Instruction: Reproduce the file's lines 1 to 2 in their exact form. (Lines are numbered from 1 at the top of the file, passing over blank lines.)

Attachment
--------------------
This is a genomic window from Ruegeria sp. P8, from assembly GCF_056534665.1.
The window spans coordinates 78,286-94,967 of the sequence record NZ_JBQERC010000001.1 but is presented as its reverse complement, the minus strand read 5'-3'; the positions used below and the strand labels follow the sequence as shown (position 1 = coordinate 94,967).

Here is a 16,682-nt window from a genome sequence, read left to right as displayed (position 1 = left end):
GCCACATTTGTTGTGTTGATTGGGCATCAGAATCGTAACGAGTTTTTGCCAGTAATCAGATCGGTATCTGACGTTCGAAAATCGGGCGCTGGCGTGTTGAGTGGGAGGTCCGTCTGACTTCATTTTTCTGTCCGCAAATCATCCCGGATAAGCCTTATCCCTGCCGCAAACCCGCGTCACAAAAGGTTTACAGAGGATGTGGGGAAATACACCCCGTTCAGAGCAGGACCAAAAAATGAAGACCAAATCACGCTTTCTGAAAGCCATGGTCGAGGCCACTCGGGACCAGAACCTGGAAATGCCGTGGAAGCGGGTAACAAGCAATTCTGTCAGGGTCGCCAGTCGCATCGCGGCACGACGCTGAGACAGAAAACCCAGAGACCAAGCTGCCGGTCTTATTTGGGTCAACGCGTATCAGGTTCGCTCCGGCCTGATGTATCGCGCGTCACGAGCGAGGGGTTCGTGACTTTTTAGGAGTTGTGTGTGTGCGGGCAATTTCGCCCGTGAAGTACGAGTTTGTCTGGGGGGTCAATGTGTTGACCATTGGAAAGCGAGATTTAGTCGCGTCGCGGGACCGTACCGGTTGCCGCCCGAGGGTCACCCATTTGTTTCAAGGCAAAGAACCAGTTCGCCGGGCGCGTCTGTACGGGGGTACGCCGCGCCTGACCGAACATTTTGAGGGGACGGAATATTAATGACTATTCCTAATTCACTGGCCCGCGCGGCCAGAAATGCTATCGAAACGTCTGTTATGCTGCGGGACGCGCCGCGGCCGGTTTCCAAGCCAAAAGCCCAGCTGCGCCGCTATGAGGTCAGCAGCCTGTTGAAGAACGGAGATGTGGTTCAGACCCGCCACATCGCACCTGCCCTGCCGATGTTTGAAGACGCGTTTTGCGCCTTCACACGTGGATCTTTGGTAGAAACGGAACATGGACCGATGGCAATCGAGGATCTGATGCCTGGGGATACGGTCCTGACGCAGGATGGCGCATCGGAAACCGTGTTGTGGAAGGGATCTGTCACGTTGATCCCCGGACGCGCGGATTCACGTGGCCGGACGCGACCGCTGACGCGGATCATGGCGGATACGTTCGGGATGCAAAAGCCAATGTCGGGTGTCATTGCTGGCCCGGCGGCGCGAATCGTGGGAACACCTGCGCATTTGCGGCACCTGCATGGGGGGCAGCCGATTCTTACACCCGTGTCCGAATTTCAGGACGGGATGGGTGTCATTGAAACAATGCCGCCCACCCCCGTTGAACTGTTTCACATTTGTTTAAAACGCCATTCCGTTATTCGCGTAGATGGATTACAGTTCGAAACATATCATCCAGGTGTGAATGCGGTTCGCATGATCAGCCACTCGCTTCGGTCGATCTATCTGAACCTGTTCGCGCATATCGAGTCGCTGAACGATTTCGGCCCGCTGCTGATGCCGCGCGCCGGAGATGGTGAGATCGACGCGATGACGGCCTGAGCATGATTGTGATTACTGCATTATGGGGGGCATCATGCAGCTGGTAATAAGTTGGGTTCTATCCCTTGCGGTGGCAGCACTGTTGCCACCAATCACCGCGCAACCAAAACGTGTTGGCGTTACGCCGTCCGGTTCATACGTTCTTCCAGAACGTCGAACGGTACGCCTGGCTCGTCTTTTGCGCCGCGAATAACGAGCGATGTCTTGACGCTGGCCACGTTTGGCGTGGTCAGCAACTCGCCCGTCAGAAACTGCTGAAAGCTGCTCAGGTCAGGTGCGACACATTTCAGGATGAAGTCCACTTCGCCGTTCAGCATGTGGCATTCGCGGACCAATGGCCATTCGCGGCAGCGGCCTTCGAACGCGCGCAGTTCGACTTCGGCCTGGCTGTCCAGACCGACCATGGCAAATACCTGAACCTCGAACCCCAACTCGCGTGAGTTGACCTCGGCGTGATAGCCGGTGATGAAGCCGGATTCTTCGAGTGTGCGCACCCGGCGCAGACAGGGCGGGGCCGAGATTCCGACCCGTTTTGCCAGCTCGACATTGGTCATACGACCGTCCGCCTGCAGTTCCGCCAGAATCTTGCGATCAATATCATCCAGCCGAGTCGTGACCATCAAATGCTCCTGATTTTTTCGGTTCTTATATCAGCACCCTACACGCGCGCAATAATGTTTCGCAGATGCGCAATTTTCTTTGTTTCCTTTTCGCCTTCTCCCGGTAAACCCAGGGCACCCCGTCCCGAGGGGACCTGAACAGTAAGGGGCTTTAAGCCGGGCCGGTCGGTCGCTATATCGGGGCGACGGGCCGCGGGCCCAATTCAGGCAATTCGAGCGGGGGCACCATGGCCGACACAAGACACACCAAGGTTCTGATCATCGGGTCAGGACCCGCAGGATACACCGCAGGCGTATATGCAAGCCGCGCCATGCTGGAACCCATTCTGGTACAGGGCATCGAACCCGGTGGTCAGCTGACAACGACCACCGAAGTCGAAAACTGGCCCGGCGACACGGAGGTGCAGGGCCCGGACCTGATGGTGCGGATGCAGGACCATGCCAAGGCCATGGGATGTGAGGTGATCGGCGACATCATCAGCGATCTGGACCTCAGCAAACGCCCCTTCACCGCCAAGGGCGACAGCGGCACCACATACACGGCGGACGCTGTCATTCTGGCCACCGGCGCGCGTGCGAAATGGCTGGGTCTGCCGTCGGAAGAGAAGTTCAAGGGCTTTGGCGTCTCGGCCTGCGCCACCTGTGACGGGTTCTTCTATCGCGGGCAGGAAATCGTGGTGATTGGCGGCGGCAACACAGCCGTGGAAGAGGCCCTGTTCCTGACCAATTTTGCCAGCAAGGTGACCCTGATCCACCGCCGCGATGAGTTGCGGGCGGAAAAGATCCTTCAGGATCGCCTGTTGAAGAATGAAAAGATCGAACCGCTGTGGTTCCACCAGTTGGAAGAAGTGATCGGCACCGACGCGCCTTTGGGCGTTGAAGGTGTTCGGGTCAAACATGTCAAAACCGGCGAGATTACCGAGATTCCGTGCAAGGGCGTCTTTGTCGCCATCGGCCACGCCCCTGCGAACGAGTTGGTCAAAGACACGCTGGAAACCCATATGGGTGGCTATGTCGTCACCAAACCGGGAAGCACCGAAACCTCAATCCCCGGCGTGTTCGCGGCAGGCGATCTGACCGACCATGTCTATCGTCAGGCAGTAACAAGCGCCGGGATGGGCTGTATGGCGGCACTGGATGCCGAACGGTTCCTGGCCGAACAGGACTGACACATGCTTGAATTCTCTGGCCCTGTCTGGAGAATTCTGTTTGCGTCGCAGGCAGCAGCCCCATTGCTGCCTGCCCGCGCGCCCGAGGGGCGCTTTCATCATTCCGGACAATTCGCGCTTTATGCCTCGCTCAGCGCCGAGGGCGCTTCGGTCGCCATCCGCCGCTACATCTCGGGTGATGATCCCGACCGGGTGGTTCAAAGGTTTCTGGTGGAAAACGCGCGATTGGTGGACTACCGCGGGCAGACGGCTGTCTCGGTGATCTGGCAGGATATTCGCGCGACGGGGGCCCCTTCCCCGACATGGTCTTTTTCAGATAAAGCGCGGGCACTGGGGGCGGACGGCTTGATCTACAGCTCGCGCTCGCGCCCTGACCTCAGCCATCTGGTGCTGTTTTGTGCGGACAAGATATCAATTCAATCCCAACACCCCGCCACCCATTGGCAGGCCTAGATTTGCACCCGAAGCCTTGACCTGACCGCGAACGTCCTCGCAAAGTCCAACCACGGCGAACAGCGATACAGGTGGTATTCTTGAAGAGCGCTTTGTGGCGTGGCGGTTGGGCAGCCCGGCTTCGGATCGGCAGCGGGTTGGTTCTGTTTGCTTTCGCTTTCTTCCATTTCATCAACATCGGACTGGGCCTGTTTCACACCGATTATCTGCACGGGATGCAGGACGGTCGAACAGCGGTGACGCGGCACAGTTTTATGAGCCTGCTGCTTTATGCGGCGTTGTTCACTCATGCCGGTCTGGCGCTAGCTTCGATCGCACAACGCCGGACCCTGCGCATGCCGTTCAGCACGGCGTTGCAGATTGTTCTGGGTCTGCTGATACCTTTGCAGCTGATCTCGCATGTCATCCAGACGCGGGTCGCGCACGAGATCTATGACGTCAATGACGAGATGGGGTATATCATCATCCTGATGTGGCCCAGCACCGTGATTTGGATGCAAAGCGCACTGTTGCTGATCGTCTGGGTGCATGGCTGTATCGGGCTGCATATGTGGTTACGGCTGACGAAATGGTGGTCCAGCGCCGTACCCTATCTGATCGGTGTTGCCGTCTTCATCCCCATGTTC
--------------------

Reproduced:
This is a genomic window from Ruegeria sp. P8, from assembly GCF_056534665.1.
The window spans coordinates 78,286-94,967 of the sequence record NZ_JBQERC010000001.1 but is presented as its reverse complement, the minus strand read 5'-3'; the positions used below and the strand labels follow the sequence as shown (position 1 = coordinate 94,967).